OREANDA-NEWS Instagram Facebook, the American company Meta, which owns the social networks Facebook and Instagram, has temporarily allowed them to call for violence against the Russian military in light of Russia's "special operation" in Ukraine, but calls for brutality against civilians in the country will remain banned. This was announced by Meta representative Andy Stone on Twitter.

"We have temporarily allowed forms of political expression that would normally violate our rules, including rhetoric with cruelty, such as, for example, "death to the Russian occupiers." We will not allow calls for violence against Russian civilians," he said.

However, the Meta representative did not explain exactly how the moderation and detection of violations will be carried out with such changes in the company's policy.

Instagram Facebook and Instagram will not block users' calls for violence against Russians in some countries, as Reuters wrote with reference to the company's newsletter. It followed from Meta's emails that calls for violence are allowed when the message explicitly refers to the participants of the "special operation" in Ukraine. According to the agency, the changes in the company's policy will extend to Russia, Ukraine, Azerbaijan, Armenia, Hungary, Latvia, Lithuania, Poland, Georgia, Romania, Slovakia and Estonia.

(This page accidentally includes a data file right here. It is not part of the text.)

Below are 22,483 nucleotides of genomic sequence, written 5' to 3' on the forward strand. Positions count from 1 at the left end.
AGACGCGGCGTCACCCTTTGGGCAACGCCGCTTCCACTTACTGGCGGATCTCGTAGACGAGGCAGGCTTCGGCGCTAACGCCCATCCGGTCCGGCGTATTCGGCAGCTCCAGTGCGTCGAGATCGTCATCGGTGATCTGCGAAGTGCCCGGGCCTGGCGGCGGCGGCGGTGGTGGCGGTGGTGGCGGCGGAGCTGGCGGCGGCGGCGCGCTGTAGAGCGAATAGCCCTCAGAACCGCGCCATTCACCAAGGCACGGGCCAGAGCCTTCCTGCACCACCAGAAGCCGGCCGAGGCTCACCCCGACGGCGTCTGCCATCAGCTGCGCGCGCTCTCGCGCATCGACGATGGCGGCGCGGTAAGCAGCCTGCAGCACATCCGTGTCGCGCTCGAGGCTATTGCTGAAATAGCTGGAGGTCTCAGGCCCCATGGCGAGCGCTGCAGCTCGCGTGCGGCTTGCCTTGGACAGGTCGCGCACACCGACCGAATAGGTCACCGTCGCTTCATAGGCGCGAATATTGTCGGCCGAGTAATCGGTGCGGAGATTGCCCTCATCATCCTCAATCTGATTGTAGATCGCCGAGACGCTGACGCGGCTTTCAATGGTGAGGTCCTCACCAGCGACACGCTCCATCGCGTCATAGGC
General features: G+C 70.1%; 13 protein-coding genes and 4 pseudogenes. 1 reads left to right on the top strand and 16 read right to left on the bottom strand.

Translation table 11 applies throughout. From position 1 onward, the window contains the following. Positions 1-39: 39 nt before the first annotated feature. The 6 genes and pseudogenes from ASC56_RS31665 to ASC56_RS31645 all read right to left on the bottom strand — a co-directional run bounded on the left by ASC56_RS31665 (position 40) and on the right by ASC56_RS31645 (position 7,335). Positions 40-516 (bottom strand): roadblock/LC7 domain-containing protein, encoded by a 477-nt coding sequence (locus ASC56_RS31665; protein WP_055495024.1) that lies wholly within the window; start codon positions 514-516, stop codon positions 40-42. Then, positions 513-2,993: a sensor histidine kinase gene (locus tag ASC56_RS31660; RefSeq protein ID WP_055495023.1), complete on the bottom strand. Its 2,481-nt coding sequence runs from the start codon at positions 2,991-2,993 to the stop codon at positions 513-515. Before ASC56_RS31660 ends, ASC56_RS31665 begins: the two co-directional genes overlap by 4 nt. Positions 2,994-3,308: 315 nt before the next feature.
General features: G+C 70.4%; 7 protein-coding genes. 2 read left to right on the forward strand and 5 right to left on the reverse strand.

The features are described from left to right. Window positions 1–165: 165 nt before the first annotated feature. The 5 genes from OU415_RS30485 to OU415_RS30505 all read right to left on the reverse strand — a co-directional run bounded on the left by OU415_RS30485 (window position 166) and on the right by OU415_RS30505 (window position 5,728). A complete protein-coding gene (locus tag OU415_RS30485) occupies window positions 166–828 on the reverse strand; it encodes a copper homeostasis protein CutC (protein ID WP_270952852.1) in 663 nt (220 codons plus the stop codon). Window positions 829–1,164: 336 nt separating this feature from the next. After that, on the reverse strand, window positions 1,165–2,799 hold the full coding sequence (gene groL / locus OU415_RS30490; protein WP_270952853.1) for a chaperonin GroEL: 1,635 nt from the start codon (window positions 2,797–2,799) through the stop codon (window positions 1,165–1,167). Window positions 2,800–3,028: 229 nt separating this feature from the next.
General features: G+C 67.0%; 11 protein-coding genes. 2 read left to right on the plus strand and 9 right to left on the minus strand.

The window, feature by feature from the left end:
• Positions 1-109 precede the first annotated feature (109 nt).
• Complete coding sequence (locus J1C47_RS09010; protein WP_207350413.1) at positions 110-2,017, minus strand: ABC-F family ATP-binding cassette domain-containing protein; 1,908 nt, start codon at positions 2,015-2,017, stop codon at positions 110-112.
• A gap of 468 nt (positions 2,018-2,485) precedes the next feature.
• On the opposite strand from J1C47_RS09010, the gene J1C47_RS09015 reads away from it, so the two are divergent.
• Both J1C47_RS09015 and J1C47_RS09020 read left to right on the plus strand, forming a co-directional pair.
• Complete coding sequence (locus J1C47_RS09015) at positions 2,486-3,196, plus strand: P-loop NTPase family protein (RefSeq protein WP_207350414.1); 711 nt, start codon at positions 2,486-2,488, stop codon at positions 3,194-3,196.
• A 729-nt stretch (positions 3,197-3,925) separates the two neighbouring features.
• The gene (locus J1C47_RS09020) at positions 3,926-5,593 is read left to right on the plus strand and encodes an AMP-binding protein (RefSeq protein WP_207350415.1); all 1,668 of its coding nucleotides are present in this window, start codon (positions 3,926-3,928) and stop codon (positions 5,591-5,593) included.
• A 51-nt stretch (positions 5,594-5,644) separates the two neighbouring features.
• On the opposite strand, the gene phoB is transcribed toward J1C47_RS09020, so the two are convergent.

According to the agency, the company will also not remove death calls addressed to the Presidents of Russia and Belarus Vladimir Putin and Alexander Lukashenko in Poland, Russia and Ukraine for the time being.

Also, earlier it became known that the President of Belarus Alexander Lukashenko flew to Moscow. It is noted that he will hold talks with Russian President Vladimir Putin. During the meeting on March 11, the Russian and Belarusian presidents intend to discuss issues of bilateral relations, the development of union cooperation and economic cooperation in the face of sanctions. One of the topics of their talks will also be the situation in Ukraine.

Also, it became known earlier that Twitter will mark the messages of the Belarusian state media and their leadership and limit the distribution of such messages.

"We have seen evidence that these media outlets, as well as their branches in Russia, are waging an information war and using the media and other assets they control to <...> confuse and distract the public from what is happening," Roth said.